$$\sum_1^{\infty} (-1)^{n+3}\frac{n}{n^2+8}$$

Here is my question: Using the alternating series error estimation theorem, what is the smallest number of terms needed to estimate the entire sum with an error of magnitude less than $10^{-6}$?

So from what I know about the alternating series error estimation theorem, it's when you have to list out the terms and adding up a certain number of terms makes the error of the estimation the next term that was left out of the group of terms.

So I wrote out the first few terms, is that how you approach this problem? Am I supposed to find the term with the 0.000001 place?

Here are the first few terms:

0.11 - 0.166 + 0.176 - 0.16 + 0.151

So far I do not see any term to that place. Is there some other way to do this problem?

  • 1
    $\begingroup$ I suppose that you did not finish your last sentence. $\endgroup$ Apr 18, 2015 at 8:36
  • $\begingroup$ oh wait let me fix that thanks $\endgroup$
    – Elsa
    Apr 18, 2015 at 8:37
  • $\begingroup$ So your problem is that none of the five first terms is less than 10^{-6}? Sorry but (1) does this really come as a surprise? and (2) sure you have no idea how to overcome this obstacle? $\endgroup$
    – Did
    Apr 18, 2015 at 8:44
  • $\begingroup$ @Did well um ya I just started learning about this theorem, so (1)ya it comes as a surprise and (2)my only idea is to keep listing out terms. Is that how it goes? $\endgroup$
    – Elsa
    Apr 18, 2015 at 8:46
  • $\begingroup$ Imagine that the first suitable term is at n = 10^6... Still think this is how it goes? And if you were asked for some rest less than 10^{-12}... $\endgroup$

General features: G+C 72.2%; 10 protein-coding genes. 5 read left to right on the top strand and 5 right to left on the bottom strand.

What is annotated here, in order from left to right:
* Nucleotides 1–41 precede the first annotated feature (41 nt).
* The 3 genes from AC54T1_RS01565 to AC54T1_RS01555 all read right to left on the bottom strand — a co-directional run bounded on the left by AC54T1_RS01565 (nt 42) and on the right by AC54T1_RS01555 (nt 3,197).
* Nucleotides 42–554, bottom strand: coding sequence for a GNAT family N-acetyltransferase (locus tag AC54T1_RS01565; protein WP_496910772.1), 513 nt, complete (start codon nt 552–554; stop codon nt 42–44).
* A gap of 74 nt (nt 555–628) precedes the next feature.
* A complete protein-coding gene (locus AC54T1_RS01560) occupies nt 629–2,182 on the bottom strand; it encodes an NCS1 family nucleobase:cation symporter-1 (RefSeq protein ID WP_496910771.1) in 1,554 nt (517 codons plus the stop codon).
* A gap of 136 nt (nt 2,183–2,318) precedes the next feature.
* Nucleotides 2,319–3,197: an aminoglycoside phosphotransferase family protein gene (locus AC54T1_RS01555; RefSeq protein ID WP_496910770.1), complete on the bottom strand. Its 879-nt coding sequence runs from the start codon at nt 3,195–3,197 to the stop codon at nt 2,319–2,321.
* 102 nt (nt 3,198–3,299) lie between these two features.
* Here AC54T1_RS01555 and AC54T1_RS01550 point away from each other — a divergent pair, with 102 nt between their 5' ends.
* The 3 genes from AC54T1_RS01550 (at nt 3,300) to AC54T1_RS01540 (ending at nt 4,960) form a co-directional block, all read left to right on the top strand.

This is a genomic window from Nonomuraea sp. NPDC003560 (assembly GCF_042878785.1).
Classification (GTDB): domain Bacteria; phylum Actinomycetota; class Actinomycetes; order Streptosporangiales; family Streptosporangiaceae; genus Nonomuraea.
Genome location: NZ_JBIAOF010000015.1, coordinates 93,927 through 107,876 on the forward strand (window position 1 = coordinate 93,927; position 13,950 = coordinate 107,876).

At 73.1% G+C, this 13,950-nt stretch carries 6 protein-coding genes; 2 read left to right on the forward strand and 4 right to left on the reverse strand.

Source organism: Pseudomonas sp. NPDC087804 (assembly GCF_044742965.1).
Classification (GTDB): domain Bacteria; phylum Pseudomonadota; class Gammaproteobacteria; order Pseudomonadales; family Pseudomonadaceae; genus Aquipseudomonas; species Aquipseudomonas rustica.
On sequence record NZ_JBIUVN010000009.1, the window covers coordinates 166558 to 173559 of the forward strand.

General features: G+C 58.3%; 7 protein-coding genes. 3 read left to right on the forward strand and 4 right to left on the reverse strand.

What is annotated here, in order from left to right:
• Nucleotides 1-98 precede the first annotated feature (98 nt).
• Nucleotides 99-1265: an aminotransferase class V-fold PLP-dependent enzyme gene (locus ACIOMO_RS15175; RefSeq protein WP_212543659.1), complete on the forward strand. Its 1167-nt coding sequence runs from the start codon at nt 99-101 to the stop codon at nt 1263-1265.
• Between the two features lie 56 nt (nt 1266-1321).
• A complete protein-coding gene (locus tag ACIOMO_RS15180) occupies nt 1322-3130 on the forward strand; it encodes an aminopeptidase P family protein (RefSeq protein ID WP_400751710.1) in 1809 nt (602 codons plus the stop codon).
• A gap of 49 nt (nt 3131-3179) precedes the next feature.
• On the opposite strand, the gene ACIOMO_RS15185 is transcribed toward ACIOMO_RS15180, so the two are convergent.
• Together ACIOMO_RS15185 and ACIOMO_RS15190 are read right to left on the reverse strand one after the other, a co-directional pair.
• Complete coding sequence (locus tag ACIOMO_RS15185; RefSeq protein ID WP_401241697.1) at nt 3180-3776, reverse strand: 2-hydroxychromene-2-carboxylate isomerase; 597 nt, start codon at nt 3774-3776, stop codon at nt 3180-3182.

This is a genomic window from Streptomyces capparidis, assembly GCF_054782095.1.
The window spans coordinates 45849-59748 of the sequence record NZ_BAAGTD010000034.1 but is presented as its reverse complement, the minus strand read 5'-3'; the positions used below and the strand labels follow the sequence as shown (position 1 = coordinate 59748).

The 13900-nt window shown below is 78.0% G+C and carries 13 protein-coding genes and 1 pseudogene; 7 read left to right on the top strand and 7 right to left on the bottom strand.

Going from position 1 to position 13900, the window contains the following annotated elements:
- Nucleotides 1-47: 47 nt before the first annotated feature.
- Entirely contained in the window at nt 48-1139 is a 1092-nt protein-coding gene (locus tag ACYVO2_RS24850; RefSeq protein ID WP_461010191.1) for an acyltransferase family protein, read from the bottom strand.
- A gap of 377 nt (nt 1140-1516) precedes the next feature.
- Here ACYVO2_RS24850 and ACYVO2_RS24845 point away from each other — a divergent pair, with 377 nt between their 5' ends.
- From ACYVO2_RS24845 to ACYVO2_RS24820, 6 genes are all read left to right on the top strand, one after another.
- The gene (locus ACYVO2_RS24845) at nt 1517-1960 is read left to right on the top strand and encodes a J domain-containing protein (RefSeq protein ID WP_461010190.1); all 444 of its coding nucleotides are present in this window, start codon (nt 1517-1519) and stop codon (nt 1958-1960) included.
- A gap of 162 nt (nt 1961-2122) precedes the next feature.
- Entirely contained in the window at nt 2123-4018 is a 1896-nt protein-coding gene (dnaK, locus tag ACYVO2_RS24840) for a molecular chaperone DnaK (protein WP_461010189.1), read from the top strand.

– Did
    Apr 18, 2015 at 8:47

2 Answers 2


You could use the Calabrese criteria (see the references) to approximate the sum of alternating series:




This is horribly wrong proposition but that was the case in 1955 at least in some textbooks.

Using the alternating series error estimation theorem, what is the smallest number of terms

It cannot provide smallest number in all cases! Only some number where error is at least as specified but in reality error can be smaller.


gives $$N \le -0.9999954999657348$$ and $$ 2000000.9999954998\le N$$

So the answer is 2 million terms, now we need to verify there is no smaller value, like 1 million (which is 2 times less, that is how Calabrese criteria error bond works).

Well, you can check this with Wolfram Mathematica first.

The sum of the series can be found in symbolic form: $$\frac{1}{4} \left(\psi ^{(0)}\left(i \sqrt{2}+1\right)-\psi ^{(0)}\left(i \sqrt{2}+\frac{1}{2}\right)+\psi ^{(0)}\left(1-i \sqrt{2}\right)-\psi ^{(0)}\left(\frac{1}{2}-i \sqrt{2}\right)\right)$$

where $$\psi ^{(0)}$$ is polygamma function.

We can see that it is actually 1 million terms, not 2 million.

+1 to the guy above who gave the citation.


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